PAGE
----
The Lexington Quarry is located 8 miles south of Lexington on Catnip Hill Road, west of the Norfolk-Southern Railroad in northern Jessamine County. The Lexington Quarry mineral vein is not exposed at the surface and was discovered in 1979 during excavation of air shaft no. 5 in the underground limestone mine. The vein occurs along a north-trending subsurface fault/fracture system in the High Bridge Group. Although numerous limestone quarries and underground mines in central Kentucky intersect these veins, only the Lexington Quarry vein has been explored and mined along its extent. The vein contains the minerals sphalerite, barite, gypsum, fluorite, calcite, pyrite, and chalcopyrite (Anderson and others, 1982; Anderson, 1994). Sphalerite from the vein has been mined sporadically since its discovery, but has largely been dictated by normal limestone mining operations. Total production from the vein since its discovery in 1979 has been 10,000 tons of an average 10 percent ore grade rock (sphalerite), resulting in 1,000 tons of zinc concentrate.
Mine opening from Catrnip Hill Quarry zine mine showing
inclined orientation and dip of space left after mining completed.
Structure, Dolomitization, and Brecciation
The vein has been traced laterally for more than 5,000 feet and vertically for approximately 300 feet. It trends north 5º to 10º east, and is offset along joints and fractures to the northwest. Dip is about 10º to the east. Although no surface faults are mapped in the area, nor any regional aeromagnetic or gravity anomalies known, the vein is offset between 4 and 6 inches along an apparent fault underground, with offset increasing at depth. Where the vein intersects two prominent crosscutting fractures, it swells to 8 feet in width and then pinches down to several inches in width beyond the fractures. Areas of crosscutting fractures are the locations of breccias, which are filled and cemented with 5 percent grade sphalerite (a higher grade than at other points along the vein).
Mineralization appears to be confined to the Tyrone Limestone below the Pencil Cave bentonite, and does not extend upward into the overlying Lexington Limestone. Massive sphalerite appears along the entire length of the vein immediately below the bentonite. The bentonite must have acted as a barrier to upward-migrating, mineral-rich fluids along the fault.
The contact between the vein and wall rock is dolomitized and brecciated in the Tyrone, Oregon, and Camp Nelson formations. Dolomitization and brecciation are common features along faulted and fractured carbonates of the Bluegrass Region (Black and Haney, 1975). In the mine, there is dolomitization along the fault, and disseminated sphalerite occurs in the dolomitized wall rock adjacent to the vein. Solution brecciation and sphalerite replacement of limestone matrix is extensive. Dolomitization and brecciation increase from crackle breccia bodies along the wall rock to rubble breccia bodies near the center of the breccia.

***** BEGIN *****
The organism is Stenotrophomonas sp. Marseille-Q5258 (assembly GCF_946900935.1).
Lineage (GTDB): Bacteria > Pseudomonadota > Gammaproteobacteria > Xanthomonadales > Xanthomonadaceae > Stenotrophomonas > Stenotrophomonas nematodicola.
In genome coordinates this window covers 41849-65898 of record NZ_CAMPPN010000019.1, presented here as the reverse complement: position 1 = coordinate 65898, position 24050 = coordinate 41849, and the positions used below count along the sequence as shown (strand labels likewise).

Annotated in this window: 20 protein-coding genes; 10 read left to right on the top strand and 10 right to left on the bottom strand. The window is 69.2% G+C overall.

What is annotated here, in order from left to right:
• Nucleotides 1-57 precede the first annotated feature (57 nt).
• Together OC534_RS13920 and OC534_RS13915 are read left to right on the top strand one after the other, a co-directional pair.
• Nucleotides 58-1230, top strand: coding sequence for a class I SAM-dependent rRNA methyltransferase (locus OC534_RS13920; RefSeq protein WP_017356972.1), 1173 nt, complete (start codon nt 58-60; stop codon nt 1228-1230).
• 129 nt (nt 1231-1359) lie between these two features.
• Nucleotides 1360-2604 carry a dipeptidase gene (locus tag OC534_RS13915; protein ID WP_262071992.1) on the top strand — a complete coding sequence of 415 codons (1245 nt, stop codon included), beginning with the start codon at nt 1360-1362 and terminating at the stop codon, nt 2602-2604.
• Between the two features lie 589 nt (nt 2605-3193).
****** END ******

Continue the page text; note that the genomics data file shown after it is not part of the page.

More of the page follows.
Some of these breccia bodies are several feet wide and contain clasts of dolomite fragments and black sphalerite cemented with a matrix of reddish brown sphalerite. Limestone clasts in the rubble breccia bodies locally are 10 inches in width, with extensive fracturing and open spaces between the breccia clasts.Mineralogy
The vein consists of sphalerite with barite, calcite, gypsum/anhydrite, fluorite, and pyrite. At several locations, caves occur along the vein, containing exceptional crystal specimens. Fibrous and selenite gypsum crystals are abundant. In one of the larger cavities along the vein, gypsum crystals more than 18 inches wide and 8 feet long were discovered. These are some of the largest gypsum crystals recorded in the eastern United States. A set of these crystals is on permanent display in the lobby of the Kentucky Geological Survey's offices in Lexington. Aside from large gypsum crystals, the cavities also contain large calcite scalenohedral crystals (crystals whose faces are scalene triangles), which are as much as 7 inches in length. Blue bladed barite crystals, some as much as 2 inches in length, are common. Some of the barite crystals are covered with a thin coating (called a druse) of yellow-brown fluorite. Also common are yellow and purple fluorite crystals.
Sphalerite is the mineral that has been mined from the vein. The sphalerite in the Tyrone Limestone is black and has a high cadmium content, although black and reddish orange sphalerite has also been obtained from mud caves along this vein. The sphalerite in the Camp Nelson and Oregon formations is generally lower in cadmium content. The high cadmium content in the Tyrone Limestone allowed it to be extracted from the sphalerite as well, which made the sphalerite in the Tyrone more economic.
The northern part of the vein contains barite, gypsum, and sphalerite, and the southern part contains more calcite and sphalerite. A zone of replacement sphalerite, fluorite, and gypsum occurs near the center of the vein in a pinched zone where the vein turns and trends N10ºW. At the deepest level of mining (505 feet), in the Camp Nelson formation, some hydrogen sulfide gas was observed along the vein. This gas may be a remnant from the fluids that produced the mineralization.